David Isenberg promotes magicJack

Tuesday, May 20, 2008

video

David Isenberg, a former AT&T scientist who was excommunicated for his radical ideas about the Internet, appears in this magicJack infomercial.

The company also sponsored Isenberg's F2C conference.

F2C's newest sponsor is MagicJack, a clever little device that lets you use any plain old phone as a VOIP phone with no software . . . one of the conference freebies will be a MagicJack plus one year of service.


The "no software" statement is a little misleading. The magicJack is a USB device and while one doesn't have to install software per se, magicJack connects to a PC and is in fact a software application that is running on your PC. Your PC must be powered up and running the magicJack software to receive or place calls.

magicJack appears to be an incredible deal, perhaps not to replace phone service as the company claims (since you have to leave a PC on all the time to use it), but certainly to save money on outbound long-distance calls (in competition with the Skype unlimited plans, for instance). But recently, Boing Boing and others raised red flags on privacy issues and still others question the viability of the company and wonder what's going to happen once they start delivering advertisements, which is apparently the "catch" with this service.

magicJack EULA up to no good?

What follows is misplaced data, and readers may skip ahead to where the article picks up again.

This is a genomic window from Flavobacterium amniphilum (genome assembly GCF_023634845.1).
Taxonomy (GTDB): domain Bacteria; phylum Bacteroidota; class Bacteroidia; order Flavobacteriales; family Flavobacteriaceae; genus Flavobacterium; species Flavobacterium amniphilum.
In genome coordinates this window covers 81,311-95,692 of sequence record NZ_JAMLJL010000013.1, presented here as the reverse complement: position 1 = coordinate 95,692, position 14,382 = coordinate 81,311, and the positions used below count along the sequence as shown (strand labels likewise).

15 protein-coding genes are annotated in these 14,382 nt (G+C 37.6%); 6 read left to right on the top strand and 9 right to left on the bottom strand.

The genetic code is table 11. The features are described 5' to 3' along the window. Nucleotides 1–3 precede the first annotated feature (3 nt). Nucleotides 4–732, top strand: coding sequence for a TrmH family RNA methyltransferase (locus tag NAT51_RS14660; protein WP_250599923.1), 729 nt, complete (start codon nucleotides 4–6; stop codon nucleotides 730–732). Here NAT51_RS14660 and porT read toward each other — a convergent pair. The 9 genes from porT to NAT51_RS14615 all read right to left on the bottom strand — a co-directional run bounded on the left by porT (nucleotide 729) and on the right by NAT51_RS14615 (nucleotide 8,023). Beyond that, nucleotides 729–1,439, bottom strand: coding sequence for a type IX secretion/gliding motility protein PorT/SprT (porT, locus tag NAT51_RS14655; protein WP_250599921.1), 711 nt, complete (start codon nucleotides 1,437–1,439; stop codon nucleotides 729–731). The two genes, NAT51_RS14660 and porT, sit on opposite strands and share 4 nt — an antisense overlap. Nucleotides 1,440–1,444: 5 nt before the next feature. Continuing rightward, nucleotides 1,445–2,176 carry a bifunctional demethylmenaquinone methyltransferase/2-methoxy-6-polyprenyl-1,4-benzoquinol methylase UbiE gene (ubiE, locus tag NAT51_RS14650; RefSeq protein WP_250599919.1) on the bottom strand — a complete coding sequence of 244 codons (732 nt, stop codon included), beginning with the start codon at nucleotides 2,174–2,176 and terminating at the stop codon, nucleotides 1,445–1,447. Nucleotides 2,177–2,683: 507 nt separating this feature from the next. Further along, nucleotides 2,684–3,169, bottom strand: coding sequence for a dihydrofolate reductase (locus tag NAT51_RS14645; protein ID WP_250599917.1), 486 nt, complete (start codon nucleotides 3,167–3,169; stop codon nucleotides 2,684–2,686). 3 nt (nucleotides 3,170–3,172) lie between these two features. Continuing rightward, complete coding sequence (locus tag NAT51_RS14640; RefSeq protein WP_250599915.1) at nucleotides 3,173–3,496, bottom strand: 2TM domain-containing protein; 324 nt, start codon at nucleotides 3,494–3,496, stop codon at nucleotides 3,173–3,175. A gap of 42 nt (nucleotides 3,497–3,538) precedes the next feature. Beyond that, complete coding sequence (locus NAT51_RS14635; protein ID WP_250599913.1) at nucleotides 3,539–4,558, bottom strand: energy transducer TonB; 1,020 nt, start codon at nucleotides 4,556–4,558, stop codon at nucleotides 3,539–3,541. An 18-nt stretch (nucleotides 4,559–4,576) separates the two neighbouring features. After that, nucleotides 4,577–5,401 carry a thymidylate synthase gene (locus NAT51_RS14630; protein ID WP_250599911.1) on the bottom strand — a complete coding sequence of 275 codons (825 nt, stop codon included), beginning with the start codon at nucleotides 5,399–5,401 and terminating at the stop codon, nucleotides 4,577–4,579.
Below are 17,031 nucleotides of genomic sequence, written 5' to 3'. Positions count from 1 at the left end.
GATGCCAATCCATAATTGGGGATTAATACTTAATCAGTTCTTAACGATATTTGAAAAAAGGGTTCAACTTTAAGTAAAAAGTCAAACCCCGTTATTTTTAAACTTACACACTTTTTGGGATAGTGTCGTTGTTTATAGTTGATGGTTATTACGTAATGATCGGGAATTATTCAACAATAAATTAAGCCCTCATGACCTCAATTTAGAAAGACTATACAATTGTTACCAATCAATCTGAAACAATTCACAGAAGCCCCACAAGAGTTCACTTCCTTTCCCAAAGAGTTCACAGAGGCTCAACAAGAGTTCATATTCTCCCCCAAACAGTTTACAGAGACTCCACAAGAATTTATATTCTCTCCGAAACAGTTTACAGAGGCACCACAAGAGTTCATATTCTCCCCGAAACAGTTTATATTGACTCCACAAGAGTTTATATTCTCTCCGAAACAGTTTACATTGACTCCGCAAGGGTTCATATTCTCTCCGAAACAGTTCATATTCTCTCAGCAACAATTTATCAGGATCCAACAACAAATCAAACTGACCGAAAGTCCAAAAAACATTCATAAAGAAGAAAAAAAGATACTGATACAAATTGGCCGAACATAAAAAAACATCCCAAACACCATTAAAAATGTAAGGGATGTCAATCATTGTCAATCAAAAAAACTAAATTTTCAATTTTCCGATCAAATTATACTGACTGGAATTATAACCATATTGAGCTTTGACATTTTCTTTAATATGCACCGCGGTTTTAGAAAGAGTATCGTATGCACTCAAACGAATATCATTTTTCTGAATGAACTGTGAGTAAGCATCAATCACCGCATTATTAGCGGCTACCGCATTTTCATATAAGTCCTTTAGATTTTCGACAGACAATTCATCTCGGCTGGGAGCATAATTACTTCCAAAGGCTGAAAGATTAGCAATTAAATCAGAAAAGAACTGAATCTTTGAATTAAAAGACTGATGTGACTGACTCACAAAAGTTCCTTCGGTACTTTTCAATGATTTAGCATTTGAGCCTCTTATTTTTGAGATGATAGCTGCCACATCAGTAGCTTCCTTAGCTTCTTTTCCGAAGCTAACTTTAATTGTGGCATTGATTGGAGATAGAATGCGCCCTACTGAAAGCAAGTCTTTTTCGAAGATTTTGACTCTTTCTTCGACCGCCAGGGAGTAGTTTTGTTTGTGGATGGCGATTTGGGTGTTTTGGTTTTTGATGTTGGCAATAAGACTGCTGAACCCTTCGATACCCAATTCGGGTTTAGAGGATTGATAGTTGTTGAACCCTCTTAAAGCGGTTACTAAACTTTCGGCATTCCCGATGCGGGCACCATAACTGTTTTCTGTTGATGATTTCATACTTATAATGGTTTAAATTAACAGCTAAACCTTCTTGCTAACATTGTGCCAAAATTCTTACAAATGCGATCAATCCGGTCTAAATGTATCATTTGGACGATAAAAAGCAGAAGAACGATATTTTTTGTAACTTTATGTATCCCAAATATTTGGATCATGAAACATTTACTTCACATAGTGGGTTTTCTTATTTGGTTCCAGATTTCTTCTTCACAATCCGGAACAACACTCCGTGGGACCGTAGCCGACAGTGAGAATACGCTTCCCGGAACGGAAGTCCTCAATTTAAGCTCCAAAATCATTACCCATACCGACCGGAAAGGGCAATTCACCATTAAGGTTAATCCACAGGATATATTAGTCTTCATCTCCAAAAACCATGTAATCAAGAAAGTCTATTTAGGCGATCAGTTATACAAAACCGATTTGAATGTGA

Monday, May 19, 2008

Boing Boing first pointed out some concerns with the magicJack end-user license agreement (EULA) which they say requires customers to agree to ads, even with its paid service. This is not uncommon for free phone services, but pretty strange for s service where the customer is paying for the service (and buying the hardware).

In short, it not only has one agree to ads with its paid-for system, but claims that the ads are necessary for it to work. It will also snoop on your calls to target ads more accurately, and has you sign away your legal right to take it to court if it defrauds or otherwise harms you. Delightful.

Neither the EULA itself, nor any other privacy or legal information, can be easily found at its homepage. It's not even provided at the point of sale, where one enters credit card info, email and street addresses as such, so as to gain access to the service and have your MagicJack dongle delivered. I found the EULA's URL through Google.


They also noted something I find really sleazy, a "free trial" counter on the majicJack homepage that is a fake, a javascript applet that increments itself automatically:

// the interval (ms) between new visitors
var interval = Math.round(86400000/perday);


Others have pointed out other potential problems with the "too good to be true" cost of magicJack, such as the savings might be overshadowed by the increase in your electric bill as a result of leaving a heat and power sucking Windows PC on 24 hours a day in order to have phone service.